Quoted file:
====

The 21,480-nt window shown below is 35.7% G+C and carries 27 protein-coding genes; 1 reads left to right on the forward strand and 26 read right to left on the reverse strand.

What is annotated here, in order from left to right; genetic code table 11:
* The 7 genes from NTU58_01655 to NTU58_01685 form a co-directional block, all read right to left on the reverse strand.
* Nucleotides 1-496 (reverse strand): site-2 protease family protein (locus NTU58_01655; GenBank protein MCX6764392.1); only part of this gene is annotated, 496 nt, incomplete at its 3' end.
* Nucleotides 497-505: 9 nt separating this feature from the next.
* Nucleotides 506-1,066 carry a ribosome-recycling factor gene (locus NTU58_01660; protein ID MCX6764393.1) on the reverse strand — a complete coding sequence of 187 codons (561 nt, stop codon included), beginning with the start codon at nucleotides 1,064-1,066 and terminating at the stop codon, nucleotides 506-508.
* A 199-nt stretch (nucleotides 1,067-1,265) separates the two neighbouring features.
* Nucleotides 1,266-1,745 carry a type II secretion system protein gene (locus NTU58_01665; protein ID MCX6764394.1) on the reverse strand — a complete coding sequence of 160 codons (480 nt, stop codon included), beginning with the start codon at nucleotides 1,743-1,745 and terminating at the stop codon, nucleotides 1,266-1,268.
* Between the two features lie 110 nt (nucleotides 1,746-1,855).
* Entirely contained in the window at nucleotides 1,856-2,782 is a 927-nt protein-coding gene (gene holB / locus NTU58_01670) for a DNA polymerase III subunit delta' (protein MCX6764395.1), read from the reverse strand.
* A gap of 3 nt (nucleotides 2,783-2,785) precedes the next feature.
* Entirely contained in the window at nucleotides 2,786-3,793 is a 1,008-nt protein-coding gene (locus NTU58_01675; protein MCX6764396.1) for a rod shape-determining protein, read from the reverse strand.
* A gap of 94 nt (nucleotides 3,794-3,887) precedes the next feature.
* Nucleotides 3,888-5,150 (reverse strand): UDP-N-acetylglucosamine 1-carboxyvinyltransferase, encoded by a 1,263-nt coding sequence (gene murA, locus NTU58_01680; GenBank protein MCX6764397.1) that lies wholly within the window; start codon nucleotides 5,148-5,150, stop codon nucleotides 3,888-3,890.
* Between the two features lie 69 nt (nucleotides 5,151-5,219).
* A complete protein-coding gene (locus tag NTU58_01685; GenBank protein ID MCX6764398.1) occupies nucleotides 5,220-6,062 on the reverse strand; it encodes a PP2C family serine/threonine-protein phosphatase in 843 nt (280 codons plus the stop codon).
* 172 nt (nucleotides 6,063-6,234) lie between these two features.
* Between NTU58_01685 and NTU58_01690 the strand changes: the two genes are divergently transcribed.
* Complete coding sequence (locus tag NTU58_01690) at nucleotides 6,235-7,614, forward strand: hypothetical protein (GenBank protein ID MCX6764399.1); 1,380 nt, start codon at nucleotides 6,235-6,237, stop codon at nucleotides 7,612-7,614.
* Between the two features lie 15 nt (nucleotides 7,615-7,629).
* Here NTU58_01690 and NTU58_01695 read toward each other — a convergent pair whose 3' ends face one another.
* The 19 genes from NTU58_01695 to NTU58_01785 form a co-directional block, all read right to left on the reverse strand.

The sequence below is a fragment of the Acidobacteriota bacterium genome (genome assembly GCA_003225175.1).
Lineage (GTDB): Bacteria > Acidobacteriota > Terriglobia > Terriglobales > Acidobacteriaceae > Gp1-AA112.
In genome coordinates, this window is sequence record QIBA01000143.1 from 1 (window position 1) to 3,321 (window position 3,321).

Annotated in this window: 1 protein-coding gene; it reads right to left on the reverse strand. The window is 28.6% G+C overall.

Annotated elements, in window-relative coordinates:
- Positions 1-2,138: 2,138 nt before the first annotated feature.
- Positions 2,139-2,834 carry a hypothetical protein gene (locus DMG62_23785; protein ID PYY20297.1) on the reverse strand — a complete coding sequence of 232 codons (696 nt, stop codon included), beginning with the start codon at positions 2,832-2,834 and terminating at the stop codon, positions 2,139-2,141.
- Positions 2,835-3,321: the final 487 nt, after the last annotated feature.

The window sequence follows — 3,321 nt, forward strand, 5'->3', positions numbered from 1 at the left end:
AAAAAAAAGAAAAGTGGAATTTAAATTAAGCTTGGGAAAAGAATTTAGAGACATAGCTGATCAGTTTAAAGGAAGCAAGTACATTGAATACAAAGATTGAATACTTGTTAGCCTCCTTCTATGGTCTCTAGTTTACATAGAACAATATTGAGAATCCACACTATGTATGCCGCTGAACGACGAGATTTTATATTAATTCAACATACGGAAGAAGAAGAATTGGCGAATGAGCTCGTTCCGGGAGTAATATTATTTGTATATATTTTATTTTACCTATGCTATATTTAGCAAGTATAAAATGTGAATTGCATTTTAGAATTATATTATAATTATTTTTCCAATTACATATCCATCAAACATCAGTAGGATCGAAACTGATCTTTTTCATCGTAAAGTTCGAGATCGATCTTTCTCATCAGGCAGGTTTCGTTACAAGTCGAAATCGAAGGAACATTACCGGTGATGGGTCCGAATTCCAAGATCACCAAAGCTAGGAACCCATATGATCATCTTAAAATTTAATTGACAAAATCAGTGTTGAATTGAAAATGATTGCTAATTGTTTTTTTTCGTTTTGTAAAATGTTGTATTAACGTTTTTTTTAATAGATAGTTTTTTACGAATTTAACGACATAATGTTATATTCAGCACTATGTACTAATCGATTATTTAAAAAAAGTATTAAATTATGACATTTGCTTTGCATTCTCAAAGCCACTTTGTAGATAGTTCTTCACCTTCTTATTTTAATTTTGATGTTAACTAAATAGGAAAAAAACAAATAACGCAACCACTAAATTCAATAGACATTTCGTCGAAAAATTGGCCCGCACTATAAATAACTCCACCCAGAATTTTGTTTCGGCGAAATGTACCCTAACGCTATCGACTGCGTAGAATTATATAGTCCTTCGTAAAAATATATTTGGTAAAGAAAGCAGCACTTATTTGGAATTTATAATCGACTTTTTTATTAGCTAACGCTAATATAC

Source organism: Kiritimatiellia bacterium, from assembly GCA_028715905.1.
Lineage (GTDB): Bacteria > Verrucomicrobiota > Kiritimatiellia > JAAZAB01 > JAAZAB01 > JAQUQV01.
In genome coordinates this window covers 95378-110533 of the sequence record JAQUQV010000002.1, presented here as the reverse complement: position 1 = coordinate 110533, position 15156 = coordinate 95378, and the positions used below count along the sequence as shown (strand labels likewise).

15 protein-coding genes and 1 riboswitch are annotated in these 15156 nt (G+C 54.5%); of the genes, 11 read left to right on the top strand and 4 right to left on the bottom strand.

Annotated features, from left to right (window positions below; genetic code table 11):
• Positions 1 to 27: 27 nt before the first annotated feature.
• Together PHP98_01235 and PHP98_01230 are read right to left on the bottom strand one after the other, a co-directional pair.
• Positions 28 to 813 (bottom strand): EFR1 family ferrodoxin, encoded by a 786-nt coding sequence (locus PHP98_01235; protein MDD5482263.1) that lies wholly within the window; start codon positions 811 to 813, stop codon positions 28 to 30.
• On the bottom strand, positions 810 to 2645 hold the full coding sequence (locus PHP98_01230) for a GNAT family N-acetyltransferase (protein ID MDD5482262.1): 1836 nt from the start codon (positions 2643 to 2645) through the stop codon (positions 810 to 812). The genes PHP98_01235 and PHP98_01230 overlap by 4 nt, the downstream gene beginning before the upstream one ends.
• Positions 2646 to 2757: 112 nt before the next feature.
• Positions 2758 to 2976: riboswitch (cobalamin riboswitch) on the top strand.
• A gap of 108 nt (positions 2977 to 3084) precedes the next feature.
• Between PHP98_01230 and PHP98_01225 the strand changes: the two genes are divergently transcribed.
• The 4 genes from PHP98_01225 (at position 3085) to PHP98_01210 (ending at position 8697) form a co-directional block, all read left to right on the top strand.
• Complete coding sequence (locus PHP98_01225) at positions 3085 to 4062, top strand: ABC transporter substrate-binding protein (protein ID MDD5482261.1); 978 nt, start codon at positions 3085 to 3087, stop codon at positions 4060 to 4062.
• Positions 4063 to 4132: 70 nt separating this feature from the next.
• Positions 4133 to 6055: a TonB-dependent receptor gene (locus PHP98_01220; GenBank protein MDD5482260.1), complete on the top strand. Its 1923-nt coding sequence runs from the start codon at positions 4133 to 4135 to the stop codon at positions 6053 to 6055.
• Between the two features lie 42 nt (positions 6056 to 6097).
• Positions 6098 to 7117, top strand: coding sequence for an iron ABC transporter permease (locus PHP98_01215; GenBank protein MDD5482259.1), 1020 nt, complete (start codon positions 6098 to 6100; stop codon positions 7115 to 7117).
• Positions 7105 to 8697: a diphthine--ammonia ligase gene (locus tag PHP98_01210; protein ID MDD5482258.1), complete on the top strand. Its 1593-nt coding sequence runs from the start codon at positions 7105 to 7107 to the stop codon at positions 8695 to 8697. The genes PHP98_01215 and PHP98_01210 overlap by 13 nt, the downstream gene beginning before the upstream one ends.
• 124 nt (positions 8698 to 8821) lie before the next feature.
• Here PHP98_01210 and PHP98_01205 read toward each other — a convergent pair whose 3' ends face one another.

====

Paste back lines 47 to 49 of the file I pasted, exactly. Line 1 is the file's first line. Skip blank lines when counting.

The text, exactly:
• Complete coding sequence (locus PHP98_01225) at positions 3085 to 4062, top strand: ABC transporter substrate-binding protein (protein ID MDD5482261.1); 978 nt, start codon at positions 3085 to 3087, stop codon at positions 4060 to 4062.
• Positions 4063 to 4132: 70 nt separating this feature from the next.
• Positions 4133 to 6055: a TonB-dependent receptor gene (locus PHP98_01220; GenBank protein MDD5482260.1), complete on the top strand. Its 1923-nt coding sequence runs from the start codon at positions 4133 to 4135 to the stop codon at positions 6053 to 6055.